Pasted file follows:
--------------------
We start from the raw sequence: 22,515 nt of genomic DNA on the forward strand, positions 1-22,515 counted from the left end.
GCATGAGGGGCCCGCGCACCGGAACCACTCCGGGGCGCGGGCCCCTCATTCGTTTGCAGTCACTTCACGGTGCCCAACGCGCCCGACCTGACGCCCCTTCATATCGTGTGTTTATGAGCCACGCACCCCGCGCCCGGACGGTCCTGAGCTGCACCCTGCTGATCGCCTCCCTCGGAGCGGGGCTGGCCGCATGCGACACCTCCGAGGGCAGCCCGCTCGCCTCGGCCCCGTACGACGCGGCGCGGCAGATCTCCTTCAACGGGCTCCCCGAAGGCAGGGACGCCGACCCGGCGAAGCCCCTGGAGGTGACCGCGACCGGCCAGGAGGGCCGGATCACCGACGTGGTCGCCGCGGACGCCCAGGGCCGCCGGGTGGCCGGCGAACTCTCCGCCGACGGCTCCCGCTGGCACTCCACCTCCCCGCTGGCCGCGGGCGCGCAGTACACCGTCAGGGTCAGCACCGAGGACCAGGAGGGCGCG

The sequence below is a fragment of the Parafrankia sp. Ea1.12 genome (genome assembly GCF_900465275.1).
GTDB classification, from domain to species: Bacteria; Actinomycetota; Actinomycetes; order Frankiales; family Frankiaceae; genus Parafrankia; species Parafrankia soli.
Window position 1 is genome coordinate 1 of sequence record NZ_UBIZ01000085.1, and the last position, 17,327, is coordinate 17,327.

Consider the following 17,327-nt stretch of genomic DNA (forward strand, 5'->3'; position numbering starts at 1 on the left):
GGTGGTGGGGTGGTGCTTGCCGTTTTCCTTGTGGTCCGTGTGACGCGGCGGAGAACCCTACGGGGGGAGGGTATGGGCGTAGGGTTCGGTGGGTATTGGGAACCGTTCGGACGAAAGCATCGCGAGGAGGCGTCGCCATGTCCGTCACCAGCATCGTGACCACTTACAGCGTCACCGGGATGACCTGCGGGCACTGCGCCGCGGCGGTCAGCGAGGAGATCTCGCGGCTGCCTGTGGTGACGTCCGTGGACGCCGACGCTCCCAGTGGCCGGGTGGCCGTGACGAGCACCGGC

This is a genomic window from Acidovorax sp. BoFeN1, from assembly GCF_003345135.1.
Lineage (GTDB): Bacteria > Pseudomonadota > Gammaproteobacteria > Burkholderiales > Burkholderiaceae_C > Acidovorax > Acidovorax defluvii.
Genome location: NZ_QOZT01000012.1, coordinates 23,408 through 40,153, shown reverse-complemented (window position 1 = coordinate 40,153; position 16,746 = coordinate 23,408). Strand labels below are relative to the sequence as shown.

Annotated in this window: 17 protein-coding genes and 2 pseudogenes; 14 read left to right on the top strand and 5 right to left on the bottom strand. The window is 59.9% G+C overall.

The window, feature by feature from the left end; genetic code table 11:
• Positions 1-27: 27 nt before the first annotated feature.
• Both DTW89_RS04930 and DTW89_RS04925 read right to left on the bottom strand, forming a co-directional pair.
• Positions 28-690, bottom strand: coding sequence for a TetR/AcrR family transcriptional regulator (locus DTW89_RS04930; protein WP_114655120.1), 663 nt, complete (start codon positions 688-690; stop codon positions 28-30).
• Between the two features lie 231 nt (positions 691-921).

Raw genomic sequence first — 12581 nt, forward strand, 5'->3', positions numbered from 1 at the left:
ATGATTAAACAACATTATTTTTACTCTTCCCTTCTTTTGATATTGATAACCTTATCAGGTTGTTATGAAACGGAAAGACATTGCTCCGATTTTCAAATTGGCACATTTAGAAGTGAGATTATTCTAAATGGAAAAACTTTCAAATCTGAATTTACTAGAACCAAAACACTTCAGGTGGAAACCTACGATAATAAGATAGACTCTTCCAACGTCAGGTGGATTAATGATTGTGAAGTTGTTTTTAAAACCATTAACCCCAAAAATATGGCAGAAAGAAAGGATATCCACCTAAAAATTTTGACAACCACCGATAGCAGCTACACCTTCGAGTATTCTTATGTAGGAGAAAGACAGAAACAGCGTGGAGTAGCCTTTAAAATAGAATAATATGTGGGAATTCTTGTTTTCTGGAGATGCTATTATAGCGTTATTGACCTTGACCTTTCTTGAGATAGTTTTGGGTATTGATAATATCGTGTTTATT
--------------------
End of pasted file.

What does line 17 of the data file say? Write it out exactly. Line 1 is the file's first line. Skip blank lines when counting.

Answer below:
Raw genomic sequence first — 12581 nt, forward strand, 5'->3', positions numbered from 1 at the left: